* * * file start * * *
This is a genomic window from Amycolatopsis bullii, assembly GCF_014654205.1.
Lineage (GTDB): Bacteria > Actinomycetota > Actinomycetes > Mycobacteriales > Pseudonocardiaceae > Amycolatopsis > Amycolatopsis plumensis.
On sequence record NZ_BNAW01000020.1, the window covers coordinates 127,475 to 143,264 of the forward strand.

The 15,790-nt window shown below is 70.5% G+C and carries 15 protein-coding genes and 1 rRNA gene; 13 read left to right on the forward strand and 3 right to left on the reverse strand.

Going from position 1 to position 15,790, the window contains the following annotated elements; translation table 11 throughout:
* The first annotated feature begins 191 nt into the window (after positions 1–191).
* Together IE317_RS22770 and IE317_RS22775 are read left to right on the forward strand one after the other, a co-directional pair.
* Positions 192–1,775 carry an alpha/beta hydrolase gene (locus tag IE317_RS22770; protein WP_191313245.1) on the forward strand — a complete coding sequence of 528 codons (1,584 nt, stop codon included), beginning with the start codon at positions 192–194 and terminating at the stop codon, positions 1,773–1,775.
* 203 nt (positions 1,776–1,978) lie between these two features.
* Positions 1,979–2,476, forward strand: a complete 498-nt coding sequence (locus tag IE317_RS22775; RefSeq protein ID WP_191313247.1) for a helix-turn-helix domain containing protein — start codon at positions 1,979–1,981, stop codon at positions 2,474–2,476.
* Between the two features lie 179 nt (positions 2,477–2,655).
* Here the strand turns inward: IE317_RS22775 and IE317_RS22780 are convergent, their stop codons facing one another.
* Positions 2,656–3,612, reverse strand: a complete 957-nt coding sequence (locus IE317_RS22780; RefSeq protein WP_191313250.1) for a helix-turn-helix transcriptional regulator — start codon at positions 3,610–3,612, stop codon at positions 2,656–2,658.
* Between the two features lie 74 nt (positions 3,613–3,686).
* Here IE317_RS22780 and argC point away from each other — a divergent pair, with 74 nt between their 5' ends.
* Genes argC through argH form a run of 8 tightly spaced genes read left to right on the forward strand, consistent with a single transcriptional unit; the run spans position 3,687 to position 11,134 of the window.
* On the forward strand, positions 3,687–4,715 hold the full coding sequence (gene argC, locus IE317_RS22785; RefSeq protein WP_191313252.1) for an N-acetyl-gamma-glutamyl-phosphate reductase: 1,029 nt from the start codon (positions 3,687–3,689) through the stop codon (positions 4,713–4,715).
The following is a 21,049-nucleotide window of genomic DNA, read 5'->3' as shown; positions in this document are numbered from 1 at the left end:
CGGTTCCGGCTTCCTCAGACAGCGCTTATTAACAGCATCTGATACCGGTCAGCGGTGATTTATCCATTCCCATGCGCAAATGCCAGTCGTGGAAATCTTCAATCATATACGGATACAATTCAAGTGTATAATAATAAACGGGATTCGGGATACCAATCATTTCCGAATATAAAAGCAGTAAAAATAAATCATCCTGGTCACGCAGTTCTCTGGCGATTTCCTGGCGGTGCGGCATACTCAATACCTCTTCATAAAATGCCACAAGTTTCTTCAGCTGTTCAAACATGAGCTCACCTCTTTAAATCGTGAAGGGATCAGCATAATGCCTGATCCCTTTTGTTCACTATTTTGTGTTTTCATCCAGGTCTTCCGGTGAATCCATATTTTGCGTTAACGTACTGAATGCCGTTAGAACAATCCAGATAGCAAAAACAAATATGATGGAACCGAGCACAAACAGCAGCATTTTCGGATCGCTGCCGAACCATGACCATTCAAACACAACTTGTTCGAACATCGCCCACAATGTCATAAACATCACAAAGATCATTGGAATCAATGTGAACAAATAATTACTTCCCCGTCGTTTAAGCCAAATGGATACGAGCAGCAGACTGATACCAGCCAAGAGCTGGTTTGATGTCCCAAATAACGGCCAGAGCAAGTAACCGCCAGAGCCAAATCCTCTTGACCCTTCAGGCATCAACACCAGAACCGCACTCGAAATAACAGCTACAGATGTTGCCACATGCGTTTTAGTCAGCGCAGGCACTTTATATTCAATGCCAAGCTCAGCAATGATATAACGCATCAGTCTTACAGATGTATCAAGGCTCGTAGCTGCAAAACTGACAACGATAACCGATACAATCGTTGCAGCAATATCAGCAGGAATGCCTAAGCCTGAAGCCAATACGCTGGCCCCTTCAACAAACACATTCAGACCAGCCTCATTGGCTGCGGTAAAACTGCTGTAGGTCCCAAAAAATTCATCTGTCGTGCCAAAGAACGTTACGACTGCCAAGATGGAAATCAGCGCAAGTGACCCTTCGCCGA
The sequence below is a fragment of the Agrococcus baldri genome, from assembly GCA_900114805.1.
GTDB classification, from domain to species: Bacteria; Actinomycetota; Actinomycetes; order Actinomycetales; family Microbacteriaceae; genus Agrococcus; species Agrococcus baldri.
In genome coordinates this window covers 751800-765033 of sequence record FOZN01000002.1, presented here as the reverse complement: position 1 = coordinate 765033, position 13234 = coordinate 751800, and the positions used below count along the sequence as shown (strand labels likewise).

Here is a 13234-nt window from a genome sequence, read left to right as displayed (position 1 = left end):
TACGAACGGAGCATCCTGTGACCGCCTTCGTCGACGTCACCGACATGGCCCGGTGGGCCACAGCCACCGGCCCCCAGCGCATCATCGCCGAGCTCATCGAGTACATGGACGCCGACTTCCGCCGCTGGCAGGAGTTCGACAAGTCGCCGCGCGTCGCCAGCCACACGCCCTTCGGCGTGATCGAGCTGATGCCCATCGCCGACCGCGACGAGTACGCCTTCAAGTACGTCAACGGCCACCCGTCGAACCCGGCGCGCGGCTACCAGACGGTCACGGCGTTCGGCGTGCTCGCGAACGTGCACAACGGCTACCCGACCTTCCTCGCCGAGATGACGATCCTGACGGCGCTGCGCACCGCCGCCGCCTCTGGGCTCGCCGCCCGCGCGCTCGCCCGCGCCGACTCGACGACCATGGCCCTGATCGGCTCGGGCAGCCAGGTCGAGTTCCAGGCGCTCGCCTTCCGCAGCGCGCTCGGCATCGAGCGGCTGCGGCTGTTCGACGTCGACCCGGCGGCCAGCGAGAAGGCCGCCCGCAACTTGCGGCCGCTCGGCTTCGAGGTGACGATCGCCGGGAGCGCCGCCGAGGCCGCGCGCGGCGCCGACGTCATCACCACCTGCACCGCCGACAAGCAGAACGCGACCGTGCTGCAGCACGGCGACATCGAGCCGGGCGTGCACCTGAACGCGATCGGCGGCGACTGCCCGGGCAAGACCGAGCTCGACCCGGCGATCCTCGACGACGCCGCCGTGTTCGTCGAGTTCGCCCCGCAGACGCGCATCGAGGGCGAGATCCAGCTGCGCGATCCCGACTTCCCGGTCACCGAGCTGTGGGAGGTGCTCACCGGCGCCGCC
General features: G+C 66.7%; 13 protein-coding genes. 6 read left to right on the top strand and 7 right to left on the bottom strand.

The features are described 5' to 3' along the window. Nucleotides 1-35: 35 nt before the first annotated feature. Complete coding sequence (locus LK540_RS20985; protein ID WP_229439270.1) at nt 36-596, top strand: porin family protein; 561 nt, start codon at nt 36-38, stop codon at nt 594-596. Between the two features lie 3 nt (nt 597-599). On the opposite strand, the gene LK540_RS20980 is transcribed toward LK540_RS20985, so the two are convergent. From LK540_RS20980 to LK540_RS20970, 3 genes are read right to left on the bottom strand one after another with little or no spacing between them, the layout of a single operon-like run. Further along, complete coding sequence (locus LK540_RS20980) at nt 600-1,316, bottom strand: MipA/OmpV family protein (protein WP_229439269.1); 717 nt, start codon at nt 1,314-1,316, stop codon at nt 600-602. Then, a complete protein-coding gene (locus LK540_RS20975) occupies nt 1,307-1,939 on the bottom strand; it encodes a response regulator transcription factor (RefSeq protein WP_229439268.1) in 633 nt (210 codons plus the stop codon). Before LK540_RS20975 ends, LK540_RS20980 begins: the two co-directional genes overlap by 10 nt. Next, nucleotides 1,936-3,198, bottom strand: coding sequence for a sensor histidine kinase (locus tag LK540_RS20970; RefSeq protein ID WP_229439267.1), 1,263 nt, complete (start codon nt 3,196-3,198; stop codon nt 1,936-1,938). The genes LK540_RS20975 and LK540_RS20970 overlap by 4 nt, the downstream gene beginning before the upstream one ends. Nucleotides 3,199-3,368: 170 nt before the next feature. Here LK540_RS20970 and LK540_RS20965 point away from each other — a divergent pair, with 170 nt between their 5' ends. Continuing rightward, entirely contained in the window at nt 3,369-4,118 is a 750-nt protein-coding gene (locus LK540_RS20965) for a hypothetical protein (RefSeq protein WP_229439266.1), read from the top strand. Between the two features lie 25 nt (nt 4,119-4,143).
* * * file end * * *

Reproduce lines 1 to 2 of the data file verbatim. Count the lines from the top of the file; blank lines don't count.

This is a genomic window from Amycolatopsis bullii, assembly GCF_014654205.1.
Lineage (GTDB): Bacteria > Actinomycetota > Actinomycetes > Mycobacteriales > Pseudonocardiaceae > Amycolatopsis > Amycolatopsis plumensis.